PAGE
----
On the salt master:

mkdir /srv/salt
cd /srv/salt

Creating the "top" file


    - common_packages
    - match: grain
    - elasticsearch


This is used mostly to configure common stuff we want on each machine, for example editor, configuration files, etc. This is mine:

        - names:
            - git
            - etckeeper
            - tmux
            - htop
            - tree
            - emacs23-nox
            - yaml-mode

    - rev: master
    - target: /opt/CommonScripts

    - managed
    - source: salt://conf/bashrc

And, of course, the bashrc file, in /srv/salt/conf/bashrc:

# Standard ~/.bashrc
# Generated via Salt

export EDITOR='emacs'
alias e=emacs

if [ -e /opt/CommonScripts/Configs/bash/bash_aliases ]; then
    . /opt/CommonScripts/Configs/bash/bash_aliases

if [ -e /opt/CommonScripts/Configs/bash/ ]; then
   eval $( python /opt/CommonScripts/Configs/bash/ )

if [ -e ~/.bashrc_local ]; then
    . ~/.bashrc_local

Prerequisite: Oracle Java

Installing Java from Oracle on Debian is tricky, due to licensing problems, but luckily there is a command to generate java packages.

Install the tools to build java packages:

apt-get install java-package

Download an appropriate tarball, like this:

wget -O jre-7u60-linux-x64.tar.gz

As a normal user (root wouldn't work for security reasons), run this to create the .deb package:

make-jpkg jre-7u60-linux-x64.tar.gz

then answer to the questions made interactively.

After that, copy the resulting package to /srv/salt/java/oracle-j2re1.7_1.7.0+update60_amd64.deb

Then configure /srv/salt/java/init.sls to install the package:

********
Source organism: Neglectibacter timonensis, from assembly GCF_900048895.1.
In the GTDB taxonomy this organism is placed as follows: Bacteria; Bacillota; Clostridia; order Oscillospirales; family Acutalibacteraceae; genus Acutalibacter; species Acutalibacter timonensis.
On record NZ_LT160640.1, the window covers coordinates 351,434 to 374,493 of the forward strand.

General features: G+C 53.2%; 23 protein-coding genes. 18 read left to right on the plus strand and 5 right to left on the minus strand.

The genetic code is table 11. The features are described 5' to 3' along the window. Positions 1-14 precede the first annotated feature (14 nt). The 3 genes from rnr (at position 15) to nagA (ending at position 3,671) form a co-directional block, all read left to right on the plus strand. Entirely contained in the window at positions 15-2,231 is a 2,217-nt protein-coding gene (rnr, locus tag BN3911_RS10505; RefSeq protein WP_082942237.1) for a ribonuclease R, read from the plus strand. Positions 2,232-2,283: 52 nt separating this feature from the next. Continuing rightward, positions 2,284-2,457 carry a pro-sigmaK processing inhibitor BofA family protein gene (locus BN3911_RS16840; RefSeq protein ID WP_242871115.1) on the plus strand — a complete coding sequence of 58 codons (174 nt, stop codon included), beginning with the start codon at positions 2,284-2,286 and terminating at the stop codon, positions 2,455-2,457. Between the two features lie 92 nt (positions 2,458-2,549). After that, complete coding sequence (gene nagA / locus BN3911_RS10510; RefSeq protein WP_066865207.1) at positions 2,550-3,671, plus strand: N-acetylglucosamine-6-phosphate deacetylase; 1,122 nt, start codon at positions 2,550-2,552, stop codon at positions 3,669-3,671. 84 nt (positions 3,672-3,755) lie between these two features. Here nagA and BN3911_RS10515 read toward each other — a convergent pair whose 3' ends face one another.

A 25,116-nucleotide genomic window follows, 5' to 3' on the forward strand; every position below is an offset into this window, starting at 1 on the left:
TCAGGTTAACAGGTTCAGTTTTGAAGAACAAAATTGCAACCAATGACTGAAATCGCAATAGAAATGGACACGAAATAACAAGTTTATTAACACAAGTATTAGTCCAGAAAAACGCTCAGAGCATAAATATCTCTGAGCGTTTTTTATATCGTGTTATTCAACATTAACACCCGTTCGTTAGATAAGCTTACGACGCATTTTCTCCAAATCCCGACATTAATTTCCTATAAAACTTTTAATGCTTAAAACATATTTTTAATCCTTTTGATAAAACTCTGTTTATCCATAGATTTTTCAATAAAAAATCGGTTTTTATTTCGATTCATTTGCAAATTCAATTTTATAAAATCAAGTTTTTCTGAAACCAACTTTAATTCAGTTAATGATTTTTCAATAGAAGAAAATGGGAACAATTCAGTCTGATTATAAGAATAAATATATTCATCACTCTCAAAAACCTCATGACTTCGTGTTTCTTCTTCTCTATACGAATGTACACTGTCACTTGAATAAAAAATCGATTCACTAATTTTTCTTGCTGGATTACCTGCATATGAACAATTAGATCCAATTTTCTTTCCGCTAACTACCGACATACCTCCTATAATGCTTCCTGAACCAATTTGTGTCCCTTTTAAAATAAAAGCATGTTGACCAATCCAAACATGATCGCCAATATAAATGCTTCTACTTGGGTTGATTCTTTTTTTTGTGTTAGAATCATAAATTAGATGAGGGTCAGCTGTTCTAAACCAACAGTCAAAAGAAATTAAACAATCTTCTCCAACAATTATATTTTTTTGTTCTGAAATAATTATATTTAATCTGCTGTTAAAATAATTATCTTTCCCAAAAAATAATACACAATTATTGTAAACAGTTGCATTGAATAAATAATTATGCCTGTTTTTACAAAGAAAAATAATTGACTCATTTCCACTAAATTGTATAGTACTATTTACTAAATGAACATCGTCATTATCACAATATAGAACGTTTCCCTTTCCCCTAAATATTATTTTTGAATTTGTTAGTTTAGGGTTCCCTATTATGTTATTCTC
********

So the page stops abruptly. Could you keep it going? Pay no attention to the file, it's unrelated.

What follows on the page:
- sources:
            - oracle-j2re1.7: oracle-j2re1.7_1.7.0+update60_amd64.deb

The elasticsearch configuration

The most important part is the /srv/salt/elasticsearch/init.sls file:

# Include the ``java`` sls in order to use oracle_java_pkg
    - java

# Note: this is only valid for the Debian repo / package
# You should filter on grain['os'] conditional for yum-based distros
        - humanname: Elasticsearch Official Debian Repository
        - name: deb stable main
        - dist: stable
        - key_url: salt://elasticsearch/GPG-KEY-elasticsearch
        - file: /etc/apt/sources.list.d/elasticsearch.list

        - installed
        - require:
            - pkg: oracle_java_pkg
            - pkgrepo: elasticsearch_repo
        - running
        - enable: True
        - require:
            - pkg: elasticsearch
            - file: /etc/elasticsearch/elasticsearch.yml

    - managed
    - user: root
    - group: root
    - mode: 644
    - template: jinja
    - source: salt://elasticsearch/elasticsearch.yml

Download the elasticsearch repository key and store it as /srv/salt/elasticsearch/GPG-KEY-elasticsearch:

wget -O /srv/salt/elasticsearch/GPG-KEY-elasticsearch

Now, the elasticsearch configuration template, /srv/salt/elasticsearch/elasticsearch.yml:

# Elasticsearch configuration for {{ grains['fqdn'] }}
# Cluster: {{ grains['elasticsearch']['cluster'] }} {{ grains['elasticsearch']['cluster'] }} "{{ grains['fqdn'] }}"

Deploying configuration on minions

It's as easy as running:

salt '*' state.highstate

If you want more compact output, you can add the --state-output=terse argument to the above command.

Once the command completes, you should have your Elasticsearch cluster deployed, up and running.

Bonus: os-level targeting

If you need to match only a certain operating system in the top.sls, you can use compound matching like this:

'[email protected]:Debian and [email protected]:wheezy':
    - match: compound

Will match all the minions running Debian Wheezy.